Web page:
"It's been a long, long time coming/but I know a change gonna come," sang Sam Cooke in 1964. It was a time of big change, wild-eyed revolution, and cultural upheaval. And those are the words that came dog paddling through my head during the Mercury's recent change of ownership. As you might've read on page 11, we are now under the helm of Dandy Warhols singer Courtney Taylor-Taylor, who took over the magazine this week with the grace of a gazelle and the ruthlessness of Darth Vadar.
His Majesty has decided to keep me on the payroll—even after the... situation back in October, when I reported that His band might be parting ways. The rest, as they say, is history and we now live in better times—thanks to Him. So. Yeah. Local music news...
First off, James Squeaky's (Sex with Girls, the Alarmist) new band, Argumentix, whoops ass. His debut record, Hoarse Whisperer, is a collection of sampled tape loops with free-roaming vocals pasted over them. It's a heavy piece of music—all apocalyptic psychedelia and disturbing low-end rumbles. James celebrates Hoarse Whisperer's release December 22 at Food Hole.
In get-rich-or-die-trying news, the Decemberists have signed with Capitol Records. Singer Colin Meloy tells www.pitchforkmedia.com, "It just felt like we had tapped out the resources of Kill Rock Stars." Also, Viva Voce's song "Wrecking Ball" is now on a Pontiac commercial.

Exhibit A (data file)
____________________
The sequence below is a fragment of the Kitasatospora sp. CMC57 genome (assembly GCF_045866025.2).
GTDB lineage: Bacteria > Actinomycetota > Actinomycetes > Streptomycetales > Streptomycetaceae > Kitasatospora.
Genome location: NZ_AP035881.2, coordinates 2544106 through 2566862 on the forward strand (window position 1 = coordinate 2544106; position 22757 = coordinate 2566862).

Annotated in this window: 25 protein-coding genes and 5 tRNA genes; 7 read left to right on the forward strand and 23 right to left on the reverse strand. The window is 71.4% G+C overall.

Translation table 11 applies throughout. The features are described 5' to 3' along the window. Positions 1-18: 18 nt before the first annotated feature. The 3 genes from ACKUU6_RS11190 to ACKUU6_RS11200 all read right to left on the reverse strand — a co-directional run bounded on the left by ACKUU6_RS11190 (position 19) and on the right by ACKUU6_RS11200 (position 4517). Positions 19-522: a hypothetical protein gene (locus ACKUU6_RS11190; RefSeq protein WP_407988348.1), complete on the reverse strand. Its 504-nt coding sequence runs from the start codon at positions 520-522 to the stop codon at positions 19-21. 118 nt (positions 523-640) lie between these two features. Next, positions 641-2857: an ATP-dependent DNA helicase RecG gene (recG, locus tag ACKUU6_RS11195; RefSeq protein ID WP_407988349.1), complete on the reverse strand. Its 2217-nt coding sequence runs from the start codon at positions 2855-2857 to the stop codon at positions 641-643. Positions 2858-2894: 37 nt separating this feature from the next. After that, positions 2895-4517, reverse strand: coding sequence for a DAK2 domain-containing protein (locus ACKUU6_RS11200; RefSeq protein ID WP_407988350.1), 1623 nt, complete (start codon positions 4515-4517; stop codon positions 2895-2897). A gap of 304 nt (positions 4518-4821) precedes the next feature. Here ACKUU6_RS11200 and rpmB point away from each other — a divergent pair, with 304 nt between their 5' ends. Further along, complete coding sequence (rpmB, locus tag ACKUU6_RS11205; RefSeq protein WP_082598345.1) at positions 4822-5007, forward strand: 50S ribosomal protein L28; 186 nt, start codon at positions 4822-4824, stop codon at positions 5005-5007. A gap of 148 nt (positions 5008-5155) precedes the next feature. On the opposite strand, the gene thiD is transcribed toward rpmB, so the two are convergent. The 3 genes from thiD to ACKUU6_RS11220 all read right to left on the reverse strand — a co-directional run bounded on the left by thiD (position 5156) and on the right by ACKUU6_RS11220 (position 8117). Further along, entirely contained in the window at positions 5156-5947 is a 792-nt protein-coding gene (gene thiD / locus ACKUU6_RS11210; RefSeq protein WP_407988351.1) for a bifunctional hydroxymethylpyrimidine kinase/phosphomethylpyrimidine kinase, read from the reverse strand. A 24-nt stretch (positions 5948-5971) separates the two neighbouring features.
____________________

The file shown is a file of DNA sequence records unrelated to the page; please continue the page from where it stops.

On the opposite end of the spectrum, Stereotype Records bossman Philip Golden says he's relaunched Stereotype as an "anti-label." "We're trying to reinvent the entire idea of what an indie should do since the traditional routes are (clearly) falling apart for everyone," says Philip. "First off, we try to tear down the commerce wall between listeners and artists by making every song on every release available for free [as a] download from our site."
He calls the idea "cartoonishly dumb," but says it pays off for the artists. Deal is, if listeners like what they hear they can buy tracks at iTunes or get the CD directly from the site and the artists get 80 percent of the CD sales and 50 percent from iTunes. Check out www.stereotyperecords.com
So that's it for now. Taylor-Taylor willing, we'll be back next week with all the local music news you can toss a big, fat lawsuit at.